Jul 12, 2015: Nice Weather for Eskimos

The perfect winter weather for a Passive Solar House like the Greeny Flat is when you have clear sunny days and cloudy nights. Sun during the day warms the Thermal Mass of the floor slab which stores the heat and keeps the house warm through the night. When it’s cloudy at night the outdoor air temperature tends to stay much warmer than when it’s clear. The clouds act like a blanket that helps to keep the earth warm, and when the outdoor air is warmer the house stays warmer inside.

This is exactly what we have NOT been having here over the last couple of weeks. If anything, it’s been tending towards the complete opposite with cloudy days followed by clear, cold nights. We’ve had a lot of frosty mornings which wouldn’t normally bother us but, because the days have been cloudy, the house has not had much chance to warm up during the day so it’s gradually been getting colder and colder. For example, on a nice sunny day, even if the outdoor temperature only gets up to say 14degC the interior will usually warm up to 21 or 22degC. Then it will drop down to maybe 15 or 16degC overnight even if it gets below zero outside.

Today, with only partial sunshine, we only managed to claw our way up to 17degC inside and it’s predicted to get down well below zero tonight. So lately we’ve been resorting to turning on a little fan heater from time to time to help take the chill off the air. Not that I’m complaining… after twenty years in Montana where it regularly got below minus twenty or colder during the winter, anything feels pretty good to me. I especially love the clear, crisp, frosty mornings that we’ve been having and, because our house is small, well insulated and fairly air-tight, it doesn’t take much additional heat to keep it comfortable, even on the coldest days.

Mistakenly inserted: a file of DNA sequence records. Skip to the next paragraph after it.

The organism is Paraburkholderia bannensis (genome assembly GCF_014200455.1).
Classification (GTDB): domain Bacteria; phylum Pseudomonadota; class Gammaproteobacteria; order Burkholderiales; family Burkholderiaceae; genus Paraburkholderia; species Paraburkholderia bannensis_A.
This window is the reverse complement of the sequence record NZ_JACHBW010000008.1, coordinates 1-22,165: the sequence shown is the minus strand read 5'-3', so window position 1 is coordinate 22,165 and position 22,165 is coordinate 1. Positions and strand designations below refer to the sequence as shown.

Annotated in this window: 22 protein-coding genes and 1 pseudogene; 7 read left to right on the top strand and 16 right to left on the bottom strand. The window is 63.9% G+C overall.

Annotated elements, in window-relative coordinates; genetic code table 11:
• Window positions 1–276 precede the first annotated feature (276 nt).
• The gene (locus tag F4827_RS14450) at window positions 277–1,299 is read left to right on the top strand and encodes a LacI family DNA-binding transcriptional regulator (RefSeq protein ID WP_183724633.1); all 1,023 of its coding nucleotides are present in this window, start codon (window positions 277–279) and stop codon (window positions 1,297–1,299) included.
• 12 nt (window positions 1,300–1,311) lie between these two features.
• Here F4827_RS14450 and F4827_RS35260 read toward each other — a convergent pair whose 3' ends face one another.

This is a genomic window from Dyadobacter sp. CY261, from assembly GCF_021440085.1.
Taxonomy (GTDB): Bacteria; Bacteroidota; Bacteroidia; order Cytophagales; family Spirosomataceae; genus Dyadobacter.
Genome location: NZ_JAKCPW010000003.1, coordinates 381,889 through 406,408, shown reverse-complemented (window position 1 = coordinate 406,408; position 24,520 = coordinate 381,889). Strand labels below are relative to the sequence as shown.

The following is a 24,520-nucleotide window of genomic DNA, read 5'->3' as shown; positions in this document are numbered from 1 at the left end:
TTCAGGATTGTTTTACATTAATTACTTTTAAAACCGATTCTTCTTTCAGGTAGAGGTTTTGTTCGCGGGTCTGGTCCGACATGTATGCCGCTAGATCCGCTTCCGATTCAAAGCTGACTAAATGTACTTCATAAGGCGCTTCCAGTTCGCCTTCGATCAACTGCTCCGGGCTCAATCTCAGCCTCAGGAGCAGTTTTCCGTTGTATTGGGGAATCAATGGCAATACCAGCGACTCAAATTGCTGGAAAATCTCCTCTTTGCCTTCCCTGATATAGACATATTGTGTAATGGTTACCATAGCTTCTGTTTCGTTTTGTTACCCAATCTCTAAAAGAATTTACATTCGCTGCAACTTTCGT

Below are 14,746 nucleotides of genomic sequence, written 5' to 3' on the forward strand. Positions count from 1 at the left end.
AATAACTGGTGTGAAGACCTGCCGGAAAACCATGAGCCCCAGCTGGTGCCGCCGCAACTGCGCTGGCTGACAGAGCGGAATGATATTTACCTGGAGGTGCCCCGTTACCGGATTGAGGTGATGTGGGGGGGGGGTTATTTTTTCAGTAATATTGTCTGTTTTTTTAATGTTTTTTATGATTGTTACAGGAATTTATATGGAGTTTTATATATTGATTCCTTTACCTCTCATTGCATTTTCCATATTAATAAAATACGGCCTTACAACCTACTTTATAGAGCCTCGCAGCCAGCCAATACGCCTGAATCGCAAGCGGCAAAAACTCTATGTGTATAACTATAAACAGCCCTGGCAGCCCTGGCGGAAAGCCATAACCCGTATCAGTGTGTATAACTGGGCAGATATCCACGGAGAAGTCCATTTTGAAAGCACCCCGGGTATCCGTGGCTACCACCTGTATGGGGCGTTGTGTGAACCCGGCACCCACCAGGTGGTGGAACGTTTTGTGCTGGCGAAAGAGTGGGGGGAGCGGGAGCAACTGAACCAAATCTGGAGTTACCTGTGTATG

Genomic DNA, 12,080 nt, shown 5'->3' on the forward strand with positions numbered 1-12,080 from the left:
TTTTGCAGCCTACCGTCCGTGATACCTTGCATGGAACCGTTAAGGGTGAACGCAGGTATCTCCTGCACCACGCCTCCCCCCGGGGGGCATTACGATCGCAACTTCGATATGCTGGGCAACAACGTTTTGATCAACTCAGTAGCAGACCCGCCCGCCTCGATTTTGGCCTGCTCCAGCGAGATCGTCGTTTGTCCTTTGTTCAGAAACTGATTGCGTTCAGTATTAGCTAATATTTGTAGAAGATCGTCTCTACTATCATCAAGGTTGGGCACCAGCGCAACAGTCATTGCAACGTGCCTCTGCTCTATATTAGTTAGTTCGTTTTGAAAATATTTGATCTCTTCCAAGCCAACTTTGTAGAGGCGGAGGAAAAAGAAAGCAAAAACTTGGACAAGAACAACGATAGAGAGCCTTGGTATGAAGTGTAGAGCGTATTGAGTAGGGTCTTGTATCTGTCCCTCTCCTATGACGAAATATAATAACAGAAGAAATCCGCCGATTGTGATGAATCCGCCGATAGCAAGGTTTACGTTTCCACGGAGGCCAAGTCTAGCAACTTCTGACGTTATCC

Environmental Footprints

In your ‘average’ inefficient home, the operational energy used for heating, cooling and hot water is often by-far the biggest portion of the overall environmental impact of the building over its life, especially in very hot or very cold places like Montana. But in an energy-positive house like the Greeny Flat, which actually makes more energy than it uses, the operational energy is no longer a factor and other things become bigger issues.

For example, the ‘embodied energy’ (i.e. the energy required to manufacture and transport the materials used to construct the building) becomes a much bigger portion of our environmental footprint. It would be possible to do a full ‘life-cycle analysis’ to quantify exactly what the various environmental effects of our choices might be over the life of the house (or any other product or system) but that is the stuff of phd’s. I haven’t done the calculations and I don’t care to, but we did make a concerted effort to limit the embodied energy in the materials chosen for the Greeny Flat. That is one of the reasons why we chose to use timber frames and plywood linings, because they have lower embodied energy than steel and gyprock.

Almost every decision is a compromise between competing priorities. For example, we could have used timber weatherboards for the exterior cladding which may have had a lower embodied energy than the galvanised steel that we used. However the goals of low-maintenance, durability and fire resistance took precedence in that case so we chose to use the steel. The most important thing that any of us can do to limit the embodied energy in a building is to Keep It Small and Simple (K.I.S.S.). A small, simple structure will generally have much less embodied energy than a large and complex one.